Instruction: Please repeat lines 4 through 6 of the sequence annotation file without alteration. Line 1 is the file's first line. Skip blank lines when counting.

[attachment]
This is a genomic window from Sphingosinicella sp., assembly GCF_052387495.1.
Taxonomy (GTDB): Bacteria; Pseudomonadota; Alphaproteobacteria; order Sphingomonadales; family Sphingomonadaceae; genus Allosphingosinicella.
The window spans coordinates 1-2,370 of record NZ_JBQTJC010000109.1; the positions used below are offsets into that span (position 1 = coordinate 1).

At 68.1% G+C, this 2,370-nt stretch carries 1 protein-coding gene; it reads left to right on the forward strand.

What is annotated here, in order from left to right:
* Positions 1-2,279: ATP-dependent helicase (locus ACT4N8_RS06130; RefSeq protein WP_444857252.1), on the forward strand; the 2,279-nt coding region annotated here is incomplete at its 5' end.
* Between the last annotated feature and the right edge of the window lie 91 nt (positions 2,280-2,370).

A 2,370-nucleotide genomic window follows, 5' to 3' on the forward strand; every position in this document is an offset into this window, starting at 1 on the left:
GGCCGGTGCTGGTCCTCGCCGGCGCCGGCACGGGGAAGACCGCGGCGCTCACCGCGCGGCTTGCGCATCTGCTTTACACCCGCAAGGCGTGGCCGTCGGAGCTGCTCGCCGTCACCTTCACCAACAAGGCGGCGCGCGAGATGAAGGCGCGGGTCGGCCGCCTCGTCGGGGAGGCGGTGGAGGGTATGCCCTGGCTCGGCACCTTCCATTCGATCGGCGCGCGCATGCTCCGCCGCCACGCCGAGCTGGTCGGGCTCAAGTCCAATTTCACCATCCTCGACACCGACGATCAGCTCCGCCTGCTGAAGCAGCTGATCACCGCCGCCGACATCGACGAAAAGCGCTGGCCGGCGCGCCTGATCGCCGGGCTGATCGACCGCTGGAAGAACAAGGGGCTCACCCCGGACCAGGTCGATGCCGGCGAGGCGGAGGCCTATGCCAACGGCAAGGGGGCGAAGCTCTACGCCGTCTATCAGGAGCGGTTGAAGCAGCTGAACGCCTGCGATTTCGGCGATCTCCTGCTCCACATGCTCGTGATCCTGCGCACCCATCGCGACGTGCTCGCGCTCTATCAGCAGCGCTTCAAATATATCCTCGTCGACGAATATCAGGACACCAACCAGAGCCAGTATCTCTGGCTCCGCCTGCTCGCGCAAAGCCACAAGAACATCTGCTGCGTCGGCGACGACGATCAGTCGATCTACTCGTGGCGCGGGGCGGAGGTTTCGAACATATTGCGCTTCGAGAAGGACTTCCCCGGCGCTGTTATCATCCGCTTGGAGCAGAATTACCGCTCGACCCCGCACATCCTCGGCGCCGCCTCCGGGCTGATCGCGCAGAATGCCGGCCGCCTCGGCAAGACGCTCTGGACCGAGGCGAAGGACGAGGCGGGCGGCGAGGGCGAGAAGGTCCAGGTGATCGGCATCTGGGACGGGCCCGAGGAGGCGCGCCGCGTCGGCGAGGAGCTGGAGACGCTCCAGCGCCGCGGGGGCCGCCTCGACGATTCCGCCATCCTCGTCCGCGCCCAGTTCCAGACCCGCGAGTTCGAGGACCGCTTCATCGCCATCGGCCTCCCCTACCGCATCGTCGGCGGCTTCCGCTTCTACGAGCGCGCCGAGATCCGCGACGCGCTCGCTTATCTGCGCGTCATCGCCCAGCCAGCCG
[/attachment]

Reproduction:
At 68.1% G+C, this 2,370-nt stretch carries 1 protein-coding gene; it reads left to right on the forward strand.

What is annotated here, in order from left to right:
* Positions 1-2,279: ATP-dependent helicase (locus ACT4N8_RS06130; RefSeq protein WP_444857252.1), on the forward strand; the 2,279-nt coding region annotated here is incomplete at its 5' end.